You write about the European democracies that turned a blind eye to the dictatorships in Germany, Italy and Spain. What do you think about the current Israeli government, which is trying to weaken the Supreme Court and delegitimize public institutions – such as the police that are conducting bribery investigations – or about the arrogant nationalistic display that constituted the official Independence Day ceremony for Israel’s 70th birthday, a show that could have put some of history’s darker regimes to shame?
“I didn’t see the ceremony you’re talking about, and I find your comparison to dark regimes from the past inappropriate and shameful.”
You’ve said that “Zionism is the only idea that hasn’t become a caricature,” but is the Zionism of today the same Zionism that Herzl spoke of? Isn’t the state of the Jews becoming more racist, religious and extremist?
“The doctors who are treating wounded Syrians in the Golan Heights – they are Zionists. David Grossman is a Zionist. Amos Oz is a Zionist. There’s nothing to be ashamed of. In 2015, opposition leader Isaac Herzog proposed that Israel take in a certain number of Syrian refugees. I congratulated him for that, and I also publicized his words wherever possible. This is Zionism, this is not racism!”
After the brutal murder of Holocaust survivor Mireille Knoll in March by a Muslim youth, and after the big solidarity parade in Paris in her honor, French newspaper Le Parisien published a manifesto against the anti-Semitism of radical Islam, which in some quarters of the French elite is still considered an expression of social revolt. “The old anti-Semitism of the extreme right is added to the anti-Semitism of the radical left, which has found anti-Zionism as its alibi for transforming the executioners of Jews into society’s victims,” said the manifesto, whose 250 signatories included former French President Nicolas Sarkozy, three former French prime ministers and many intellectuals, artists and representatives of different religions. Not surprisingly, Bernard-Henri Lévy was a signatory, too.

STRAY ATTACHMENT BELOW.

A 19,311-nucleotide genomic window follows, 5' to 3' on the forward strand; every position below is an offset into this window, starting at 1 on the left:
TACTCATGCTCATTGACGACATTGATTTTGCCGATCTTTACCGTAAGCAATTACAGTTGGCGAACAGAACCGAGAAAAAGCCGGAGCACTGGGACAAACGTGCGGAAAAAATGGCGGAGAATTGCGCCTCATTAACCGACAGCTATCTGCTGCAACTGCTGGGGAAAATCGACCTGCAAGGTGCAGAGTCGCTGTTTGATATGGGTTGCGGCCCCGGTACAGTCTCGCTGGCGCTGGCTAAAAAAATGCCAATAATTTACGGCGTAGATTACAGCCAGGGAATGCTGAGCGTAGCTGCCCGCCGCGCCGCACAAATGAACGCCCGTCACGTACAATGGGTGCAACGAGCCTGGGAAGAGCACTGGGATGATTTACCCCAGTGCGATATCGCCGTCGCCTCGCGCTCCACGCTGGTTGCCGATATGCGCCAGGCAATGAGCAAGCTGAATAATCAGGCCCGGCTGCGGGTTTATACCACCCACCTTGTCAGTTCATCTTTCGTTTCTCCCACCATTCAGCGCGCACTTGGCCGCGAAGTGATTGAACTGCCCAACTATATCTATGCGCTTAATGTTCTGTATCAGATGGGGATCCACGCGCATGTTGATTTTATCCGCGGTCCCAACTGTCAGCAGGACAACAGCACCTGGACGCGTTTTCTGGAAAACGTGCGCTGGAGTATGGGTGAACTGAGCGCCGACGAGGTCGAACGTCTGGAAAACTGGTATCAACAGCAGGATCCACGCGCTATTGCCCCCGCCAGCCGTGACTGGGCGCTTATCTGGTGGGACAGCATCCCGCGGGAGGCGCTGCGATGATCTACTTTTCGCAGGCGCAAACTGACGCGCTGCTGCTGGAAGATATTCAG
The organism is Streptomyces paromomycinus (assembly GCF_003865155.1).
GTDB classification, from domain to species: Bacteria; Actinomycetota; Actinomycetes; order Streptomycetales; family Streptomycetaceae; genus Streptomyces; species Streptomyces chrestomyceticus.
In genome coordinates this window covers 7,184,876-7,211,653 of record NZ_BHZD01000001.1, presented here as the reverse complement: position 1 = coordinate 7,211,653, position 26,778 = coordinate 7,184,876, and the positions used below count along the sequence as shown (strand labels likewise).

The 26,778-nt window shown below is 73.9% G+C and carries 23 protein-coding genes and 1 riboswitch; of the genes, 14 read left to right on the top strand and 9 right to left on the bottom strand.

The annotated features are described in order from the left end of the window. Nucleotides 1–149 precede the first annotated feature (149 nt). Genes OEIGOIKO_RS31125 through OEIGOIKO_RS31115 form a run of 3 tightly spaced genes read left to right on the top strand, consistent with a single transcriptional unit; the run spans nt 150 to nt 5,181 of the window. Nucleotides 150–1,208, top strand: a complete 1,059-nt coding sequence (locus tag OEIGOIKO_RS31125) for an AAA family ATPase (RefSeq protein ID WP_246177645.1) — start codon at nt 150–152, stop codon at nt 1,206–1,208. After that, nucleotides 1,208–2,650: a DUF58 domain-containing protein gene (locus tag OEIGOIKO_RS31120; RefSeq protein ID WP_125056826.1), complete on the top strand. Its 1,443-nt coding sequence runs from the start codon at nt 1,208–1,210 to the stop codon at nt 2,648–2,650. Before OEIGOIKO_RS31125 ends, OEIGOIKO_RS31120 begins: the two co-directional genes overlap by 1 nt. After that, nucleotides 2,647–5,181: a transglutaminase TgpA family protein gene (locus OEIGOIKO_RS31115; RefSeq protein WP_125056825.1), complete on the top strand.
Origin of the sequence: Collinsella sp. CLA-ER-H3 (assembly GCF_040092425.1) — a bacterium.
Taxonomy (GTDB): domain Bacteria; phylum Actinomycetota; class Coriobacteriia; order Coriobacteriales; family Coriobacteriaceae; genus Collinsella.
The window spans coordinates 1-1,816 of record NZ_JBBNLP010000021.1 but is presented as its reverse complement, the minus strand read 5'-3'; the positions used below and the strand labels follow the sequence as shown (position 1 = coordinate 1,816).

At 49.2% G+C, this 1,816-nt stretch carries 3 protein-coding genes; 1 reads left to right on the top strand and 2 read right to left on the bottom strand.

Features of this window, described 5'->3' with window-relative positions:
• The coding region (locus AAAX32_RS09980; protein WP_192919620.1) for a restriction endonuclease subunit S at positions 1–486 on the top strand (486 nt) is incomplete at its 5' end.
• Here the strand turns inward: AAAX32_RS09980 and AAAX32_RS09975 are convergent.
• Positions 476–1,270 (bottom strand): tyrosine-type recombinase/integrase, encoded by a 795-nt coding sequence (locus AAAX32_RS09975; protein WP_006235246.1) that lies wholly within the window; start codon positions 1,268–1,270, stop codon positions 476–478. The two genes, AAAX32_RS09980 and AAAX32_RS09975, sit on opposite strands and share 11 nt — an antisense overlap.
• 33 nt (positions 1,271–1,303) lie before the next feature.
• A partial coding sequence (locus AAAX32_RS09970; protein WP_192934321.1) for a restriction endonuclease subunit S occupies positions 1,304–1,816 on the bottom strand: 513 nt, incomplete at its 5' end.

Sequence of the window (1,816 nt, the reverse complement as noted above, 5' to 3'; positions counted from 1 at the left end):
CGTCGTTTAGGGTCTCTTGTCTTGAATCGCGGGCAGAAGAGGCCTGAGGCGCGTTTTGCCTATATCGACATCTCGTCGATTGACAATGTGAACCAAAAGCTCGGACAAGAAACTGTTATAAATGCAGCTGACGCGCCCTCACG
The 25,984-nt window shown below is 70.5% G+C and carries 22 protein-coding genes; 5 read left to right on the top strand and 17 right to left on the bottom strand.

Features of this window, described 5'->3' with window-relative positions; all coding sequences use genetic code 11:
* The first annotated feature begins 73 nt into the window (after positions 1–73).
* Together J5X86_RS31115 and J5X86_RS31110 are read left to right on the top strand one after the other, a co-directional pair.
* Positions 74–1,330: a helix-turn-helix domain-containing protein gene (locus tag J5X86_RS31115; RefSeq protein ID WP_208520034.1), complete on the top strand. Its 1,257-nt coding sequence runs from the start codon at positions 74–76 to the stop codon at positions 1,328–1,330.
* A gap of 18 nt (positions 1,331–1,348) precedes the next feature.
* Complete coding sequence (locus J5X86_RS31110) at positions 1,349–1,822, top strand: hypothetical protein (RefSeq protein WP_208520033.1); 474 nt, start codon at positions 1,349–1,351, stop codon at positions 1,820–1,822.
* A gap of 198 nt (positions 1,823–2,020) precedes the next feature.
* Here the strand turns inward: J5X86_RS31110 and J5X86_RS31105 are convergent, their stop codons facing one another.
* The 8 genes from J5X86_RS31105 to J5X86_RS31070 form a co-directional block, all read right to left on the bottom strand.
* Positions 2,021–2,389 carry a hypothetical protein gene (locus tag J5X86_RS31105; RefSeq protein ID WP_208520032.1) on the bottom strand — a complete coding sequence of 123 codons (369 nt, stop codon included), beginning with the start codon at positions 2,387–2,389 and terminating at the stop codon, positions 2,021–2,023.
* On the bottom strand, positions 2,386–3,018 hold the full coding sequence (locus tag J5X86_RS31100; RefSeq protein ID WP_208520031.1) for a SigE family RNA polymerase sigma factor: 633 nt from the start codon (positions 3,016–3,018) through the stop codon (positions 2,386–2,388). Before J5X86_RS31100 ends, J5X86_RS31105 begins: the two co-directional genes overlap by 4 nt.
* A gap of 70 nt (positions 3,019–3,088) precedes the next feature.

When the manifesto was published, some argued that it would poison the atmosphere and deepen the hostility between the Muslim and Jewish communities.
“Just the opposite! The publication of the manifesto set free the sane voices within Islam. It was published on Sunday and already the next day another manifesto was published in Le Monde, signed by dozens of imams who affirmed that they are aware of the radicalization and anti-Semitism in the mosques. This was a direct reaction to the first manifesto, from imams who found the courage to openly denounce the phenomenon.
“Anti-Semitism isn’t just in the suburbs, it’s everywhere. To fight it, we need the courage of Islamic clerics who will give a new interpretation to certain Koranic verses that call for the murder of Jews, and for the punishment of Christians and heretics. I’m optimistic, I expect that in the coming months we’ll see moderate, enlightened Muslims join this call, and in doing so, they will awaken real change. It just goes to show that courage ultimately leads to impressive results.”